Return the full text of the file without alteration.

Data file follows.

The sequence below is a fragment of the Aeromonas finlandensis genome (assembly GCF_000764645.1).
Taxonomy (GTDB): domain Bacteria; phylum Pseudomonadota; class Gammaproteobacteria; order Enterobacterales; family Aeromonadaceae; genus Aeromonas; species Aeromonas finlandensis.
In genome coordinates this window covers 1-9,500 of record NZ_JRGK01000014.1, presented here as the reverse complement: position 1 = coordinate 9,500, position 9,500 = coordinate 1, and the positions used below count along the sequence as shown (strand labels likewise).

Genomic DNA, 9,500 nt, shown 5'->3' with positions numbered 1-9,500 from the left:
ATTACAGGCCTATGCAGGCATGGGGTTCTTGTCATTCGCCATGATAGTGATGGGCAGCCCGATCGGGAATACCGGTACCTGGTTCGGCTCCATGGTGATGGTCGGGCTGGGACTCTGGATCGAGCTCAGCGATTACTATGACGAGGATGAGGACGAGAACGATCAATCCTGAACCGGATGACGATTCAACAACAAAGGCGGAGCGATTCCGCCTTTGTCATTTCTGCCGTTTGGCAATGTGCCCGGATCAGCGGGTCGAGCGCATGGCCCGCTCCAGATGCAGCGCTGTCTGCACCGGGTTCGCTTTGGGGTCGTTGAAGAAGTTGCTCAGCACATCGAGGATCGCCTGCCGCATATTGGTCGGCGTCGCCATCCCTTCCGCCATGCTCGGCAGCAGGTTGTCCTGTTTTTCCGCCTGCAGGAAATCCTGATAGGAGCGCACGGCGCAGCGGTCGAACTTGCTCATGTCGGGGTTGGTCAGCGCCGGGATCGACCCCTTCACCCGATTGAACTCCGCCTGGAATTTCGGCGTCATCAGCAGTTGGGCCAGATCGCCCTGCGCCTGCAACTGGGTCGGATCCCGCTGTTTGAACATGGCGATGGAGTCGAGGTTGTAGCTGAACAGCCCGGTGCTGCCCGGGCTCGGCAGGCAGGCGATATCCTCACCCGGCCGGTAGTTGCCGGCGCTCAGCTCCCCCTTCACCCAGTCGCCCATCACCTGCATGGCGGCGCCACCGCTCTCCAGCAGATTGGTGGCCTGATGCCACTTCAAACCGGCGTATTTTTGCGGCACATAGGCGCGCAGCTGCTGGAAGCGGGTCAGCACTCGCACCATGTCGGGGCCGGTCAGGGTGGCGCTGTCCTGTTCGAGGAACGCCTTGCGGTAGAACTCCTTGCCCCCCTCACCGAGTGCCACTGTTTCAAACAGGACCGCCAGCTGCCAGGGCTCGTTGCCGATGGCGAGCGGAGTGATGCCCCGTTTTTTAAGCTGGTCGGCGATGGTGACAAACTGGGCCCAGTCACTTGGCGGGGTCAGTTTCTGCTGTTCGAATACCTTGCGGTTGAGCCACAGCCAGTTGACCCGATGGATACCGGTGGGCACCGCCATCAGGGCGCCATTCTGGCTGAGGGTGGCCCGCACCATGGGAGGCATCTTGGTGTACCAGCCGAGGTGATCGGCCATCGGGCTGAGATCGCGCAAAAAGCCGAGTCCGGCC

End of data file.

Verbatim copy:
The sequence below is a fragment of the Aeromonas finlandensis genome (assembly GCF_000764645.1).
Taxonomy (GTDB): domain Bacteria; phylum Pseudomonadota; class Gammaproteobacteria; order Enterobacterales; family Aeromonadaceae; genus Aeromonas; species Aeromonas finlandensis.
In genome coordinates this window covers 1-9,500 of record NZ_JRGK01000014.1, presented here as the reverse complement: position 1 = coordinate 9,500, position 9,500 = coordinate 1, and the positions used below count along the sequence as shown (strand labels likewise).

Genomic DNA, 9,500 nt, shown 5'->3' with positions numbered 1-9,500 from the left:
ATTACAGGCCTATGCAGGCATGGGGTTCTTGTCATTCGCCATGATAGTGATGGGCAGCCCGATCGGGAATACCGGTACCTGGTTCGGCTCCATGGTGATGGTCGGGCTGGGACTCTGGATCGAGCTCAGCGATTACTATGACGAGGATGAGGACGAGAACGATCAATCCTGAACCGGATGACGATTCAACAACAAAGGCGGAGCGATTCCGCCTTTGTCATTTCTGCCGTTTGGCAATGTGCCCGGATCAGCGGGTCGAGCGCATGGCCCGCTCCAGATGCAGCGCTGTCTGCACCGGGTTCGCTTTGGGGTCGTTGAAGAAGTTGCTCAGCACATCGAGGATCGCCTGCCGCATATTGGTCGGCGTCGCCATCCCTTCCGCCATGCTCGGCAGCAGGTTGTCCTGTTTTTCCGCCTGCAGGAAATCCTGATAGGAGCGCACGGCGCAGCGGTCGAACTTGCTCATGTCGGGGTTGGTCAGCGCCGGGATCGACCCCTTCACCCGATTGAACTCCGCCTGGAATTTCGGCGTCATCAGCAGTTGGGCCAGATCGCCCTGCGCCTGCAACTGGGTCGGATCCCGCTGTTTGAACATGGCGATGGAGTCGAGGTTGTAGCTGAACAGCCCGGTGCTGCCCGGGCTCGGCAGGCAGGCGATATCCTCACCCGGCCGGTAGTTGCCGGCGCTCAGCTCCCCCTTCACCCAGTCGCCCATCACCTGCATGGCGGCGCCACCGCTCTCCAGCAGATTGGTGGCCTGATGCCACTTCAAACCGGCGTATTTTTGCGGCACATAGGCGCGCAGCTGCTGGAAGCGGGTCAGCACTCGCACCATGTCGGGGCCGGTCAGGGTGGCGCTGTCCTGTTCGAGGAACGCCTTGCGGTAGAACTCCTTGCCCCCCTCACCGAGTGCCACTGTTTCAAACAGGACCGCCAGCTGCCAGGGCTCGTTGCCGATGGCGAGCGGAGTGATGCCCCGTTTTTTAAGCTGGTCGGCGATGGTGACAAACTGGGCCCAGTCACTTGGCGGGGTCAGTTTCTGCTGTTCGAATACCTTGCGGTTGAGCCACAGCCAGTTGACCCGATGGATACCGGTGGGCACCGCCATCAGGGCGCCATTCTGGCTGAGGGTGGCCCGCACCATGGGAGGCATCTTGGTGTACCAGCCGAGGTGATCGGCCATCGGGCTGAGATCGCGCAAAAAGCCGAGTCCGGCC